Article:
If Ideology is the Science of Ideas, Then Everyone Should Be an Idealogue – The Garrett Ashley Mullet Show
Ideology gets a bad rap. You may have noticed. But what is ideology? And for that matter, while we’re on it, what is an ideologue?
After giving these questions some thought recently, I am not so sure having an ideology and being an idealogue are necessarily bad things. And just because they’re so often presented that way, that doesn’t mean they should be, or that we should receive them accordingly with the typical standoffishness.
Why, just the other day I was watching a Meet the Press special on Moscow, Idaho pastor Doug Wilson talking about the rise – or I would say resurgence – of Christian nationalism. And before that I was reading a long timeline on Facebook of all the scandals Wilson should supposedly be cancelled for.
Whether he should be cancelled or not, much if not all of what Wilson is under fire for arguing is just plain and simple Biblicality. But if a Facebook post or a Chuck Todd lackey call what Wilson is advocating for ideological, or if they call Wilson himself an idealogue, it’s curtains for him. We may think no more about it, but the abra kadabra makes him go away.
Again, what actually is ideology? According to Merriam-Webster, it is “a manner or the content of thinking characteristic of an individual, group, or culture, the integrated assertions, theories and aims that constitute a sociopolitical program, a systematic body of concepts especially about human life or culture, or visionary theorizing.”
The 18th century French writer A. L. C. Destutt de Tracy is said to have coined the term to describe the “science of ideas,” and that is what it originally meant in English. However, within a few decades of its inception, thanks to Napoleon utilizing it mockingly, ideology stopped being a word to take seriously or use in a complimentary way.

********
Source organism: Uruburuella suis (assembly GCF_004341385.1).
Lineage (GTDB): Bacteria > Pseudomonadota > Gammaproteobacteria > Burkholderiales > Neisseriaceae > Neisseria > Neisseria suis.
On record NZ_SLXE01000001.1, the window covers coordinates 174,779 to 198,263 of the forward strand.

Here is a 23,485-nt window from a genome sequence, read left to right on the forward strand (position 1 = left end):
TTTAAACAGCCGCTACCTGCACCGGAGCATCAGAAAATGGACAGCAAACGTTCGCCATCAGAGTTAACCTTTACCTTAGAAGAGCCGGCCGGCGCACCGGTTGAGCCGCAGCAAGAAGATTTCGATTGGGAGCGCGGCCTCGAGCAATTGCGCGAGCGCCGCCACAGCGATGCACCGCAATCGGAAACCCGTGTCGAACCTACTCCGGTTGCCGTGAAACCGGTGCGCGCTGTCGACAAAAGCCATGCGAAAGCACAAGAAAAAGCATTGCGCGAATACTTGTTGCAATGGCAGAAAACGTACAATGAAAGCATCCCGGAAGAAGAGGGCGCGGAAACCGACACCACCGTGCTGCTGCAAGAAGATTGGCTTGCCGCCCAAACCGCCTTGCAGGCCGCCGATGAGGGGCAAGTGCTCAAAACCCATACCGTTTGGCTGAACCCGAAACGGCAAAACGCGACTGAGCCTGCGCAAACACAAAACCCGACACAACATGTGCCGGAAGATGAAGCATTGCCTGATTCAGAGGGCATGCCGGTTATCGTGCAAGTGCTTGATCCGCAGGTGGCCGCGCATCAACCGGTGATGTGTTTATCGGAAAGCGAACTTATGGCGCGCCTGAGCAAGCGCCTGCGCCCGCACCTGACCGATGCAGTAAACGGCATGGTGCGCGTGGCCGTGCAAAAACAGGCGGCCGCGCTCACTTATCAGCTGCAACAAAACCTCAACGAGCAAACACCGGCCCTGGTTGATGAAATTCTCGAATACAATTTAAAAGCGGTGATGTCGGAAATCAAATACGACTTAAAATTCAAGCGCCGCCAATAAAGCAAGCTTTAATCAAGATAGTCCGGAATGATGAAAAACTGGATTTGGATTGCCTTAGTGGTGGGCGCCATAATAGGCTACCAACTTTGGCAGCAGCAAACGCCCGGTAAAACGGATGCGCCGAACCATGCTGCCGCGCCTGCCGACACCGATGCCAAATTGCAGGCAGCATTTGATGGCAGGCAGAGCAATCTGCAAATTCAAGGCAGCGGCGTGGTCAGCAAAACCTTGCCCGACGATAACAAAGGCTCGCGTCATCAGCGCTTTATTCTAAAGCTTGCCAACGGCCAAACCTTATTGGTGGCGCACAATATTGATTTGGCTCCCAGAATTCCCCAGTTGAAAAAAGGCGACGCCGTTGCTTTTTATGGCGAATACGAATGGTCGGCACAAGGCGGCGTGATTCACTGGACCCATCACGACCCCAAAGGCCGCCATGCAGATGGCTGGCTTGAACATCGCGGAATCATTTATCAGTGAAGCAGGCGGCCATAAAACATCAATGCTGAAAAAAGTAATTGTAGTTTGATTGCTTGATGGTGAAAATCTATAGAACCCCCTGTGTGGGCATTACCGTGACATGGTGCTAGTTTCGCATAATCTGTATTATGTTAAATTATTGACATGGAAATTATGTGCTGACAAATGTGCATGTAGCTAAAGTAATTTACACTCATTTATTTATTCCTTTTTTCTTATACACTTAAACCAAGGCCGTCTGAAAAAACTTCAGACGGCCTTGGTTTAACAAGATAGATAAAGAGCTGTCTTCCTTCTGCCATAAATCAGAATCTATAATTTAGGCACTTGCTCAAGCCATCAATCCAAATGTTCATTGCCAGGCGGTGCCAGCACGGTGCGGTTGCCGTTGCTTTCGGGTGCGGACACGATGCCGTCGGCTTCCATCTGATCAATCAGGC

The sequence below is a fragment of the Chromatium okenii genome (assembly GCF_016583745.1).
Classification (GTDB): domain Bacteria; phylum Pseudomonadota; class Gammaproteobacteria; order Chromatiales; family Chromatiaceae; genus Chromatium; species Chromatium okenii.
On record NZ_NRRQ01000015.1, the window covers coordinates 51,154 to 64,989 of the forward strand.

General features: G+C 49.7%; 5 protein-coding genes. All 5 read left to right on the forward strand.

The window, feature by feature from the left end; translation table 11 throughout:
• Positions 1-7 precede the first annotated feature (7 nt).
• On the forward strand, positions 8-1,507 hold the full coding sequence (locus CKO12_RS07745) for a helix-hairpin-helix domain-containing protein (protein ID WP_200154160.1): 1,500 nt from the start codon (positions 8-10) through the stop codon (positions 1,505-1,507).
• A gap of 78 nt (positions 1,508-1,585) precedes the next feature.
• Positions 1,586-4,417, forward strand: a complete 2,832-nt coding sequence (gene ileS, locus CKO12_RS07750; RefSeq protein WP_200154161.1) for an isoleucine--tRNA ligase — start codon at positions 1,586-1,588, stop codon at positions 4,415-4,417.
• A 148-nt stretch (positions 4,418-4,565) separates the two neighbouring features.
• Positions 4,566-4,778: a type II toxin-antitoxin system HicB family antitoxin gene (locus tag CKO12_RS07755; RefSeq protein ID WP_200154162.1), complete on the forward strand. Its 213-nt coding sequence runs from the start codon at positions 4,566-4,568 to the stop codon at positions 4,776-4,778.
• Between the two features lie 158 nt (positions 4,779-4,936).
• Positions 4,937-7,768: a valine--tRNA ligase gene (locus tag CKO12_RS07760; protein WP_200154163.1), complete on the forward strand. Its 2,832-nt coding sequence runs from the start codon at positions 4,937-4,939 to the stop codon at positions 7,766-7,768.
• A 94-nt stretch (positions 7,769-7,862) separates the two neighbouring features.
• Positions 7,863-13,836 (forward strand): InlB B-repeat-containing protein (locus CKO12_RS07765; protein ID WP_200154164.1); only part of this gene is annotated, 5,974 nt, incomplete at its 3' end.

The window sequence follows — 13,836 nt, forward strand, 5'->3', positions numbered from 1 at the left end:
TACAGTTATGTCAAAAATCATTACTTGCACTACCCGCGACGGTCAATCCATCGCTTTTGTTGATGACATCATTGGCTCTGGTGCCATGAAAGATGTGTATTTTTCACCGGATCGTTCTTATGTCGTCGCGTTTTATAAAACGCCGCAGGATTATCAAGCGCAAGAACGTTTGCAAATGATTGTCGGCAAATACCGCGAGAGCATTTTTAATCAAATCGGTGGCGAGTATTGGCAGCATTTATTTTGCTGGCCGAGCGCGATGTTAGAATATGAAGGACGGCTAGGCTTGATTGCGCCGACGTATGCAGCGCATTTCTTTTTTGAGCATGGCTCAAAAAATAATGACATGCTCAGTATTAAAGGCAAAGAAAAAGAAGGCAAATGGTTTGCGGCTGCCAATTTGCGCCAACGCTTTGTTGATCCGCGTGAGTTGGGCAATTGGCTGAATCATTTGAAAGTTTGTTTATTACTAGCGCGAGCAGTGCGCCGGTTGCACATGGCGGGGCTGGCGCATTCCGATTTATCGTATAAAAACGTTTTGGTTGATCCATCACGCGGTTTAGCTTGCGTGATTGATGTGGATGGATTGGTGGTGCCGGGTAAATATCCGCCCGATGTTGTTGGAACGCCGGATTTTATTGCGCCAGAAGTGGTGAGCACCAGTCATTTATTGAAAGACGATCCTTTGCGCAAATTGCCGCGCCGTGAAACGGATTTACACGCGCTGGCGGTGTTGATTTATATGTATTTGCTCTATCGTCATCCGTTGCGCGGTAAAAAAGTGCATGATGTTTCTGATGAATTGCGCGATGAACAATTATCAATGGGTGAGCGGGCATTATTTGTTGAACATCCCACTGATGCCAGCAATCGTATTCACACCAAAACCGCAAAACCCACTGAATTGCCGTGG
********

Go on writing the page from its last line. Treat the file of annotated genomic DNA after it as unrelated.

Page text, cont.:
Today, at its root, we use ideology to describe “a systematic body of concepts” particular to a group or political party. But really, now, this to my way of thinking is the same definition shared in common by “worldview.” And to say that you or I or anyone has one of those is not scandalous in the least. Or at least it shouldn’t be, so far as it goes, since no one really can help having a worldview except by being ignorant and stubbornly disorganized. Yet even with the ignorant and stubbornly disorganized, they choose to be or remain so because they already have a certain requisite view of the world which necessitates or allows that.
But what then is an ideologue? Cambridge Dictionary gives us an answer in “a person who believes very strongly in particular principles, and tries to follow them carefully.” If I could paraphrase, I might say that by this definition an idealogue is someone who is striving diligently for internal consistency. In other words, they are not play-acting, or being a hypocrite. That is, an idealogue is someone who has integrity of mind.
As I reason, therefore, if ideology is the science of ideas, then shouldn’t everyone be an idealogue?
Some very spiritual person might adapt the troubles the church at Corinth in the New Testament got into about following Paul, Apollos, Cephas, or – for the trump card – Jesus. Adapting this to the present discussion, they might say if they are a Christian that followers of Jesus ought not to follow principles, as if one can avoid doing both.
Thus we find ourselves defining all our terms, and coming to what a principle is. And here I will cite Oxford Languages to explain patiently, with gentleness and respect, that the first entry when you query principle is “a fundamental truth or proposition that serves as the foundation for a system of belief or behavior or for a chain of reasoning.” Moreover, I will tell you that the first usage example given in Oxford Languages is “the basic principles of Christianity.”
The next two definitions talk about general scientific theorems and the fundamental sources and basis of things. And those work too. But the big idea I am driving at is that one should not deconstruct Christianity to make it some vague, formless, shapeless, nebulous thing without substance. Moreover, one cannot do this, since the Christian is commanded in the Scriptures to “study to show yourself an approved workman who need not be ashamed, rightly handling the word of truth.”
What we find in the end, then, is that the follower of Jesus must believe that Christ himself is the principle. And as such, the follower of Jesus must build their worldview on this foundation of Christ, taking every thought captive to the same, tearing down lofty arguments that set themselves up against the truth of God.
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